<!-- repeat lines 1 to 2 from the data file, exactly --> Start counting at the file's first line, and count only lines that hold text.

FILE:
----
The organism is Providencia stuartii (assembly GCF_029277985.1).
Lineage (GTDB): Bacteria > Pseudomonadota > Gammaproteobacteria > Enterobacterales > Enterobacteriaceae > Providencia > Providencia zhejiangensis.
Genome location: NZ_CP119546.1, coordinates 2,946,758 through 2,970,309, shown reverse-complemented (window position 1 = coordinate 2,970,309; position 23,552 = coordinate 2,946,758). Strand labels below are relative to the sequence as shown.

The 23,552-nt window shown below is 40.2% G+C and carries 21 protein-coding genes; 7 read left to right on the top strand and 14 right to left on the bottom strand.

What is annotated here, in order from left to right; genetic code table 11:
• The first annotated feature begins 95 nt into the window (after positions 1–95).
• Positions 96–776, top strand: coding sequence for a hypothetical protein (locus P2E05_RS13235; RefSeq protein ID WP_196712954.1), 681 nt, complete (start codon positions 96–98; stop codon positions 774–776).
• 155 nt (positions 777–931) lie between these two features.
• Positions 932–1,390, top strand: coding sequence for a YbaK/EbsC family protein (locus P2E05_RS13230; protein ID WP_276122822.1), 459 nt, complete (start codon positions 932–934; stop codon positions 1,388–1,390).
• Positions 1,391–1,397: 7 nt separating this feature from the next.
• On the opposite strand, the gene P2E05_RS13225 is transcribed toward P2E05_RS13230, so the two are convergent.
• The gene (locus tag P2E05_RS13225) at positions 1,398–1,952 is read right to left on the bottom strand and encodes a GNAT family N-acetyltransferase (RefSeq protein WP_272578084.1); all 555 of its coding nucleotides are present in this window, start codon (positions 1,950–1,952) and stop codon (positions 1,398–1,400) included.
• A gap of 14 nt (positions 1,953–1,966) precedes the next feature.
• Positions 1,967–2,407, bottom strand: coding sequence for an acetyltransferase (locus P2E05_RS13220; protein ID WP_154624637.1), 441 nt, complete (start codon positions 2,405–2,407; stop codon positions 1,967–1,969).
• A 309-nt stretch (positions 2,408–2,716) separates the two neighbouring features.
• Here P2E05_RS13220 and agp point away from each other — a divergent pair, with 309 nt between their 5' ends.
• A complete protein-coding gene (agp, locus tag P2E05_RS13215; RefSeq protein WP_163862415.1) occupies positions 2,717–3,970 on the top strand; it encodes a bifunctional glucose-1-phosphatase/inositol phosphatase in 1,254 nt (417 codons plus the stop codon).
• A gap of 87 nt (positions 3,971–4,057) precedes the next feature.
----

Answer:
The organism is Providencia stuartii (assembly GCF_029277985.1).
Lineage (GTDB): Bacteria > Pseudomonadota > Gammaproteobacteria > Enterobacterales > Enterobacteriaceae > Providencia > Providencia zhejiangensis.